Before Whaling, How Many Humpbacks Existed?

Written by on February 15, 2013 in Marine Life, Whales & Dolphins
Humpback whales.

Humpback whales. Photo credit: NOAA.

Scientists used new techniques to find out how many humpback whales existed in the North Atlantic before whaling began.

Researchers from Stanford University, the Wildlife Conservation Society (WCS), the American Museum of Natural History (AMNH), and other organizations have found that there used to be more than 100,000 individuals living in the North Atlantic. This number is lower than an estimate from a previous study, but much higher than estimates based on data from whaling records.

“We have spent a great deal of effort refining the techniques and approaches that give us this pre-whaling number,” said Dr. Steve Palumbi of Stanford. “It’s worth the trouble because genetic tools give one of the only glimpses into the past we have for whales.”

Commercial whaling caused humpback whale populations to decline dramatically–by as much as 90 percent. Experts estimate that there are around 17,000 individuals in the North Atlantic today, but researchers and conservationists need to know pre-whaling population estimates so that they can tell just how well humpbacks are recovering.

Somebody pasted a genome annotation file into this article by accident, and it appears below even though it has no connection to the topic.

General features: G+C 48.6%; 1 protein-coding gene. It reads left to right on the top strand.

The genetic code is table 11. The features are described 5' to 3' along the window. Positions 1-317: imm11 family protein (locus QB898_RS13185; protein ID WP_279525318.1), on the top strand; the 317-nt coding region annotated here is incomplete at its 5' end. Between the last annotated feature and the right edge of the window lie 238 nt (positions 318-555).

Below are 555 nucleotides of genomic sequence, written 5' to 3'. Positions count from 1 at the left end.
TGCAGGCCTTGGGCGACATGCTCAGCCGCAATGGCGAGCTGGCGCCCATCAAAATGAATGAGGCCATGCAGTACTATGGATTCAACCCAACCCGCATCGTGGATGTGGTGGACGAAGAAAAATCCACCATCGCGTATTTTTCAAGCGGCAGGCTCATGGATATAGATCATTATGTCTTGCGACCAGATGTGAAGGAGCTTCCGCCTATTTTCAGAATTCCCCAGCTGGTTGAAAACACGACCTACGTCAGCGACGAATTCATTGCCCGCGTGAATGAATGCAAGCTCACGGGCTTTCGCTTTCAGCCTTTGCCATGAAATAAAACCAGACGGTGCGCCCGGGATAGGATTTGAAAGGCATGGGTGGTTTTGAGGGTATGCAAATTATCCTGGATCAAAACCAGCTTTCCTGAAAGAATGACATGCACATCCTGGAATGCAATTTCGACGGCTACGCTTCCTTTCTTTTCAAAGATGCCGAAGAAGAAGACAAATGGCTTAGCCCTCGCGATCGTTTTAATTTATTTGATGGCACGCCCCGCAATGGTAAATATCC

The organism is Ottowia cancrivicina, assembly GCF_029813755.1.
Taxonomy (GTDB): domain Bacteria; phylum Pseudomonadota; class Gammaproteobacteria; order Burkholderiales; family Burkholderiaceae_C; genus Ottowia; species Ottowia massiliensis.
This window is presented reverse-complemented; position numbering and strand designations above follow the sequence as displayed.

“We’re certain that humpback whales in the North Atlantic have significantly recovered from commercial whaling over the past several decades of protection, but without an accurate size estimate of the pre-whaling population, the threshold of recovery remains unknown,” said Dr. Kristen Ruegg of Stanford and the lead author of the study. “We now have a solid, genetically generated estimate upon which future work on this important issue can be based.”

Their genetic analysis indicates that there were between 45,000 and 235,000 whales (average of 112,000).

“These genetic estimates greatly improve our understanding of the genetic diversity of humpback whales, something we need to understand the impact of past hunting and to manage whales in the uncertain future,” said co-author Scott Baker, Associate Director of Oregon State University’s Marine Mammal Institute.

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Copyright © 2013 by Marine Science Today, a publication of Marine Science Today LLC.

About the Author

About the Author: Emily Tripp is the Publisher and Editor of She holds marine science and biology degrees from the University of Miami's Rosenstiel School of Marine and Atmospheric Science and a Master of Advanced Studies degree in Marine Biodiversity and Conservation from Scripps Institution of Oceanography. When she's not writing about marine science, she's probably running around outside or playing with her dog. .


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